On April 12, Campaign Life Coalition interviewed CLC Saskatchewan President Denise Hounjet-Roth by telephone. We talked to her about her political involvement in Saskatchewan, her family life and how to activate pro-lifers in Canada.
How did you get involved and more importantly, WHY did you get involved?
My first big involvement was in 1988 with the Liberals for Life. There was a leadership taking place in the Liberal Party and there was an opportunity to get a pro-life leader and after having attended a CLC National Strategy Meeting and meeting Tom Wappel, I decided that is what we would do in Saskatchewan. We would work at signing up members to the Liberal party, get them elected as delegates to the leadership convention and vote Tom Wappel in as leader and our pro-life work would be done. We would have a pro-life Prime Minister in our country and everything will be taken care of. Well, I found out that it wasn’t that easy and it was a lot of work. But that is why I got involved. I thought that this was a real chance to make a difference.
Tell me about that leadership race in Saskatchewan?
There was a core group of 3 women in Saskatchewan working around a kitchen table and every evening, we would be explaining the process of electing a pro-life leader to a group of people who had gathered in a home or town hall. Then myself and one of the two other women would travel this province to delegate selection meetings and some of them were 5 hours away. But there we were traveling in the middle of the night, coming home in the early hours of the morning and start again the next day. People were encouraged and saw the possibility of this strategy working and the people got on board.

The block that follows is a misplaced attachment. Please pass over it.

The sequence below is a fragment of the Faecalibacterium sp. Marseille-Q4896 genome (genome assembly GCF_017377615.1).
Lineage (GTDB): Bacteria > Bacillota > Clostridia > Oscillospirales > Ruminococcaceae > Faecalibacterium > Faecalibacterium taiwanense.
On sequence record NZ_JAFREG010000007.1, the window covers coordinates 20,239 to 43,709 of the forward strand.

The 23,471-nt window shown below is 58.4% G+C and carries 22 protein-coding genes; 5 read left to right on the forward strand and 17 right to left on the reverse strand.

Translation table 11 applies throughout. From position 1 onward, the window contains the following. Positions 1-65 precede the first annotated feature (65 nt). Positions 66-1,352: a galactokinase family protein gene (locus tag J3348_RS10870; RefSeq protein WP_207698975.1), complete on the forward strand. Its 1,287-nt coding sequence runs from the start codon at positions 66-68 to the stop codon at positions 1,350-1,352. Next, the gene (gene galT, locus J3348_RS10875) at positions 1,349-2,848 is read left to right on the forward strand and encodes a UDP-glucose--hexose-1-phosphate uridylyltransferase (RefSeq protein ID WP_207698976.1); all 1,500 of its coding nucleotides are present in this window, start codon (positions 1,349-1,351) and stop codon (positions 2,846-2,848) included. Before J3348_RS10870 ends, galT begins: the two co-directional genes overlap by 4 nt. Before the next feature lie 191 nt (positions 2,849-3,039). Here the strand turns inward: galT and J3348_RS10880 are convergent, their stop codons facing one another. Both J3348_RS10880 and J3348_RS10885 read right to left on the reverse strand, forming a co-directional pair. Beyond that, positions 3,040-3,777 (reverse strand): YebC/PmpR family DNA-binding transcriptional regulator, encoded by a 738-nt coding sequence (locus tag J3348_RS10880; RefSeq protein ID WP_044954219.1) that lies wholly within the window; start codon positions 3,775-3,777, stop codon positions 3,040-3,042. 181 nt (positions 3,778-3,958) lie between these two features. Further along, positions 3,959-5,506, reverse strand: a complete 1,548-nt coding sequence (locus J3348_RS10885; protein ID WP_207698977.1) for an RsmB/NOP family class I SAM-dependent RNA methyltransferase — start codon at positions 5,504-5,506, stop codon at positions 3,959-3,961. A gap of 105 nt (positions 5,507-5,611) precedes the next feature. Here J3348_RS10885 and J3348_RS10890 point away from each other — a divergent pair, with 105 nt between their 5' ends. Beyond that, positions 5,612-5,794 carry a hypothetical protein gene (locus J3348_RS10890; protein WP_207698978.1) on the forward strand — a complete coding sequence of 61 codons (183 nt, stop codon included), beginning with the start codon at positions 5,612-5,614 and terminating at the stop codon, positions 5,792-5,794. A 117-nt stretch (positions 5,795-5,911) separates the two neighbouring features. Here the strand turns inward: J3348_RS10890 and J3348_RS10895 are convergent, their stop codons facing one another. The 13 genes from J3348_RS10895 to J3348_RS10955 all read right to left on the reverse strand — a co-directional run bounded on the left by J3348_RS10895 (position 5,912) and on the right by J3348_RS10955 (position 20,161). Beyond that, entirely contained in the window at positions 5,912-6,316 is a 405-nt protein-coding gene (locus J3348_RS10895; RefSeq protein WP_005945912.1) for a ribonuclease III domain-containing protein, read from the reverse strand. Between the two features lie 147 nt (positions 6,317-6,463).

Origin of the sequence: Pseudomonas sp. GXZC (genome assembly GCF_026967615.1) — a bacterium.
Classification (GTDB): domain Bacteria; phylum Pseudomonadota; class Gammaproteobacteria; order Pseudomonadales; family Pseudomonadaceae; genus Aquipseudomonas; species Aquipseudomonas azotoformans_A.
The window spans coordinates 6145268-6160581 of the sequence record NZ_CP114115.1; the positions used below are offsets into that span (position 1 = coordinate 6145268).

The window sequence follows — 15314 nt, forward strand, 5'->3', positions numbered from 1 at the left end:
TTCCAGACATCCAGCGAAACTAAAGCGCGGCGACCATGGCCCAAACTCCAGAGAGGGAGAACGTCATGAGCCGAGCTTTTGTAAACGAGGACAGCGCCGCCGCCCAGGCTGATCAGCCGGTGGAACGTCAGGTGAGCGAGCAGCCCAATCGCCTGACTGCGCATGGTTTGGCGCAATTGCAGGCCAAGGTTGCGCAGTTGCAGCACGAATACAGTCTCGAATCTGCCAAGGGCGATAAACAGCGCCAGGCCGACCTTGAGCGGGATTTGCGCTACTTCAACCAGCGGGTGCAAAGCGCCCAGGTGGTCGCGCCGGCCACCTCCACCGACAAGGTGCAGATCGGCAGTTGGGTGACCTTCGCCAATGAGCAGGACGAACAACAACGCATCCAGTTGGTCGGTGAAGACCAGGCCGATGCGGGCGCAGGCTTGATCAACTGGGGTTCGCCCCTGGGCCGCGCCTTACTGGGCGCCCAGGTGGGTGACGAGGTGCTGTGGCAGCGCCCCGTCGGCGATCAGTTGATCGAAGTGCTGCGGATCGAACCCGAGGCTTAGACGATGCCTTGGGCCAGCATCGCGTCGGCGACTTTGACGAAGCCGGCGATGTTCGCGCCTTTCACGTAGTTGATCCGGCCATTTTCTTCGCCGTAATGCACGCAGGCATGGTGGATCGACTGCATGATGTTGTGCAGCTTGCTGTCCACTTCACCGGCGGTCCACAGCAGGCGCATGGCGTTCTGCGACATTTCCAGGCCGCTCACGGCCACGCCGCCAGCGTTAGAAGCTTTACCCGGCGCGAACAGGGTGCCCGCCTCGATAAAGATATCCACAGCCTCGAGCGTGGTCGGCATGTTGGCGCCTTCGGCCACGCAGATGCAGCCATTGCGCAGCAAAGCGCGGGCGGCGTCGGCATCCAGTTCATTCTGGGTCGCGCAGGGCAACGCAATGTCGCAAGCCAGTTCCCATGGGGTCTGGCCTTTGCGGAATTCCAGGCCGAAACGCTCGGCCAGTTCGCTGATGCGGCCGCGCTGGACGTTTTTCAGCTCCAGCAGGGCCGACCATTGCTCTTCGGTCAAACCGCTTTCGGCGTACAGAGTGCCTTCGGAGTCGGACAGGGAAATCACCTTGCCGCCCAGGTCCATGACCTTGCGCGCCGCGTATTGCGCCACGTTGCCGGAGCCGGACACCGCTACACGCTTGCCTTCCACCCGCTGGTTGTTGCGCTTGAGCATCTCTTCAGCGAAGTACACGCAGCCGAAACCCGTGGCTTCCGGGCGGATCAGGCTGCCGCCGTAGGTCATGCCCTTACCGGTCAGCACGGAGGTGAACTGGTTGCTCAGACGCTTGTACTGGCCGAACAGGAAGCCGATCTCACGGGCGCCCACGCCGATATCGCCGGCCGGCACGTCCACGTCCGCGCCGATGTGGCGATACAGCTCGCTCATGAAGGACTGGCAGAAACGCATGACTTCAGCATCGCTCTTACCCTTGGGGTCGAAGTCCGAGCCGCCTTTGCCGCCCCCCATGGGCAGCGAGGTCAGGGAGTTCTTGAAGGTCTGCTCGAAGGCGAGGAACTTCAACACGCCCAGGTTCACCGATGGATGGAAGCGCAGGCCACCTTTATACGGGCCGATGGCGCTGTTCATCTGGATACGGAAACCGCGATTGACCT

Now, the other factor that helped is that many of our supporters were Liberal to start with and needed a reason to vote Liberal and stay pro-life. That is why we had the success we had in Saskatchewan. Now the Liberal hierarchy was not impressed and we had threats against us and we had hardships, but yeah, it all came together and we took the majority of delegates for Tom Wappel in Saskatchewan.
Back in 1991, the majority of Saskatchewanians voted against abortion funding in an election referendum. Does the province continue to be a strong hold for pro-life values?
Saskatchewan continues to be that kind of province, when you consider that today, out of 14 members of parliament, I would say eleven, we can qualify as pro-life. Saskatchewan continues to be a pro-life province.
Almost every Saskatchewan MP knows you by name and has a relationship with you, how did you manage to do that?
Part of the thing is, you see them at events, whether it is a community event, a pro-life event or some other public political event. The other thing is that you also get involved on the local boards, the local political riding associations and that’s another way to get to know your MP’s pretty well. You see them at functions, they are just ordinary people. Making appointments with them is very important. Having a formal one on one with them and asking them what you can do for them to help them be more pro-life in their political work is important.